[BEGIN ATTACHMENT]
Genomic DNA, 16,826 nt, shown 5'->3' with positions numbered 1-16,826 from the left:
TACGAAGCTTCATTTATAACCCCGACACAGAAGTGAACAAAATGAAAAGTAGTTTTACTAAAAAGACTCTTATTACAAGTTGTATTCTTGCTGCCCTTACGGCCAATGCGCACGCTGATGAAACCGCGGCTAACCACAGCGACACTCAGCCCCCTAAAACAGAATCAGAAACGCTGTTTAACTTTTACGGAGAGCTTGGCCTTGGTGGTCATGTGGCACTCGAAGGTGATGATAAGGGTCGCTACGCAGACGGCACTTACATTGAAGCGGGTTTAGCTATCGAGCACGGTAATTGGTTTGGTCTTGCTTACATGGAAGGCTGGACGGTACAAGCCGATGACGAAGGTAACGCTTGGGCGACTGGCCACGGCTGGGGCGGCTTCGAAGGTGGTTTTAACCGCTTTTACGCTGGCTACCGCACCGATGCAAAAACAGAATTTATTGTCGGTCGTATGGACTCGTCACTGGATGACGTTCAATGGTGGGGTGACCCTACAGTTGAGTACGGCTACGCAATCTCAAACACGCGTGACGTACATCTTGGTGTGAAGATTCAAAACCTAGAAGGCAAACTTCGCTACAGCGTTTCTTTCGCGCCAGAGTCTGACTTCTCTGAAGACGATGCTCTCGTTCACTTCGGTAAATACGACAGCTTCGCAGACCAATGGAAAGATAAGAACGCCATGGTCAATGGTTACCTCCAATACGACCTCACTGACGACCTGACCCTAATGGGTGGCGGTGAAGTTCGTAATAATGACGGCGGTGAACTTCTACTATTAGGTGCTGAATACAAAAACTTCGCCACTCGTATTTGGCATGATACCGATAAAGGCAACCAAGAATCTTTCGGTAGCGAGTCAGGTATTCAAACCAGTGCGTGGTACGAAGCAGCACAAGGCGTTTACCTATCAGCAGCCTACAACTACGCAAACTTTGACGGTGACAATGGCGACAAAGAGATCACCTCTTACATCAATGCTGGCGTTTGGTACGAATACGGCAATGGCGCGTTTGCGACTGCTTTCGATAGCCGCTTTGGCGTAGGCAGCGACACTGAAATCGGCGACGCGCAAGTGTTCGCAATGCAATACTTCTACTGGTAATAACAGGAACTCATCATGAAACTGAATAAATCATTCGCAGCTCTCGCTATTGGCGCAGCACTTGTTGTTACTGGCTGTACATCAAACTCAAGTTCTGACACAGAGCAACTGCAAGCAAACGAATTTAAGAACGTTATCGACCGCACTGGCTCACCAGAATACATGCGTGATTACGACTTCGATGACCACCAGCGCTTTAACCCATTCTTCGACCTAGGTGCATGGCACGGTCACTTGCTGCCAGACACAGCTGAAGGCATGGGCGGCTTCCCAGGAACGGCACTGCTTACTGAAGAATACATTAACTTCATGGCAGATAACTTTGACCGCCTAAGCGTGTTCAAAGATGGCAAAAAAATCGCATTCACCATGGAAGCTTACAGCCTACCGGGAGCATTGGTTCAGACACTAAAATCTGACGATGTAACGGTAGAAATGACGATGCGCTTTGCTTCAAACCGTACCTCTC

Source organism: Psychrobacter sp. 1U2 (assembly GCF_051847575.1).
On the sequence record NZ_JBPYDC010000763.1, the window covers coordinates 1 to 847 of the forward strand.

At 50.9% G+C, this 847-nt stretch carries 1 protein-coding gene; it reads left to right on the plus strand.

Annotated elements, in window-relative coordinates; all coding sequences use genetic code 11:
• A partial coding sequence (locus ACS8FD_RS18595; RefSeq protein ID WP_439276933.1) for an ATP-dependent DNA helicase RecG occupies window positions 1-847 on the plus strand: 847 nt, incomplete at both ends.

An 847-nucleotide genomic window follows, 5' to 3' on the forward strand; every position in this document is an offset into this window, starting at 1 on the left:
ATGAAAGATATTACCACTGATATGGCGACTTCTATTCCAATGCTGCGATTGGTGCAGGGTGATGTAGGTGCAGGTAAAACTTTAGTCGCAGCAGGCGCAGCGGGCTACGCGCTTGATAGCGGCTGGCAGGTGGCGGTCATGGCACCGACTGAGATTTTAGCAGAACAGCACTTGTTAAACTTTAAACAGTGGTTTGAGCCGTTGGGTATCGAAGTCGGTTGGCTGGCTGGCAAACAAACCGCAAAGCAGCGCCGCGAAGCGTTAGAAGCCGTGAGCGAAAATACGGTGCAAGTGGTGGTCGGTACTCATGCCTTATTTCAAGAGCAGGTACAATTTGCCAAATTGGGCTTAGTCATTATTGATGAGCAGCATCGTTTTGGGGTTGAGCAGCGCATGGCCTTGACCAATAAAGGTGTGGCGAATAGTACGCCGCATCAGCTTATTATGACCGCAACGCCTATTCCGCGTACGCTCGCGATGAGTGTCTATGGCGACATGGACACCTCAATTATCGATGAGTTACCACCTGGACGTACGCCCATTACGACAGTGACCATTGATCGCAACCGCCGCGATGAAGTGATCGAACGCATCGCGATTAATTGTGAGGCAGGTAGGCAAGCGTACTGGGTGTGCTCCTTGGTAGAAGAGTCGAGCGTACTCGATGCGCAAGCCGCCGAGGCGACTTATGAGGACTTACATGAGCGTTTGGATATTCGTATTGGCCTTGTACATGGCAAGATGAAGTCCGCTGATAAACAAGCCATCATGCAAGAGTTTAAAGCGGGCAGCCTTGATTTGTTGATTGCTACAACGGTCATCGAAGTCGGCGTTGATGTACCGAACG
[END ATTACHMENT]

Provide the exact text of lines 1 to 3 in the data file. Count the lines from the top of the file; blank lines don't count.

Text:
Genomic DNA, 16,826 nt, shown 5'->3' with positions numbered 1-16,826 from the left:
TACGAAGCTTCATTTATAACCCCGACACAGAAGTGAACAAAATGAAAAGTAGTTTTACTAAAAAGACTCTTATTACAAGTTGTATTCTTGCTGCCCTTACGGCCAATGCGCACGCTGATGAAACCGCGGCTAACCACAGCGACACTCAGCCCCCTAAAACAGAATCAGAAACGCTGTTTAACTTTTACGGAGAGCTTGGCCTTGGTGGTCATGTGGCACTCGAAGGTGATGATAAGGGTCGCTACGCAGACGGCACTTACATTGAAGCGGGTTTAGCTATCGAGCACGGTAATTGGTTTGGTCTTGCTTACATGGAAGGCTGGACGGTACAAGCCGATGACGAAGGTAACGCTTGGGCGACTGGCCACGGCTGGGGCGGCTTCGAAGGTGGTTTTAACCGCTTTTACGCTGGCTACCGCACCGATGCAAAAACAGAATTTATTGTCGGTCGTATGGACTCGTCACTGGATGACGTTCAATGGTGGGGTGACCCTACAGTTGAGTACGGCTACGCAATCTCAAACACGCGTGACGTACATCTTGGTGTGAAGATTCAAAACCTAGAAGGCAAACTTCGCTACAGCGTTTCTTTCGCGCCAGAGTCTGACTTCTCTGAAGACGATGCTCTCGTTCACTTCGGTAAATACGACAGCTTCGCAGACCAATGGAAAGATAAGAACGCCATGGTCAATGGTTACCTCCAATACGACCTCACTGACGACCTGACCCTAATGGGTGGCGGTGAAGTTCGTAATAATGACGGCGGTGAACTTCTACTATTAGGTGCTGAATACAAAAACTTCGCCACTCGTATTTGGCATGATACCGATAAAGGCAACCAAGAATCTTTCGGTAGCGAGTCAGGTATTCAAACCAGTGCGTGGTACGAAGCAGCACAAGGCGTTTACCTATCAGCAGCCTACAACTACGCAAACTTTGACGGTGACAATGGCGACAAAGAGATCACCTCTTACATCAATGCTGGCGTTTGGTACGAATACGGCAATGGCGCGTTTGCGACTGCTTTCGATAGCCGCTTTGGCGTAGGCAGCGACACTGAAATCGGCGACGCGCAAGTGTTCGCAATGCAATACTTCTACTGGTAATAACAGGAACTCATCATGAAACTGAATAAATCATTCGCAGCTCTCGCTATTGGCGCAGCACTTGTTGTTACTGGCTGTACATCAAACTCAAGTTCTGACACAGAGCAACTGCAAGCAAACGAATTTAAGAACGTTATCGACCGCACTGGCTCACCAGAATACATGCGTGATTACGACTTCGATGACCACCAGCGCTTTAACCCATTCTTCGACCTAGGTGCATGGCACGGTCACTTGCTGCCAGACACAGCTGAAGGCATGGGCGGCTTCCCAGGAACGGCACTGCTTACTGAAGAATACATTAACTTCATGGCAGATAACTTTGACCGCCTAAGCGTGTTCAAAGATGGCAAAAAAATCGCATTCACCATGGAAGCTTACAGCCTACCGGGAGCATTGGTTCAGACACTAAAATCTGACGATGTAACGGTAGAAATGACGATGCGCTTTGCTTCAAACCGTACCTCTC

Source organism: Psychrobacter sp. 1U2 (assembly GCF_051847575.1).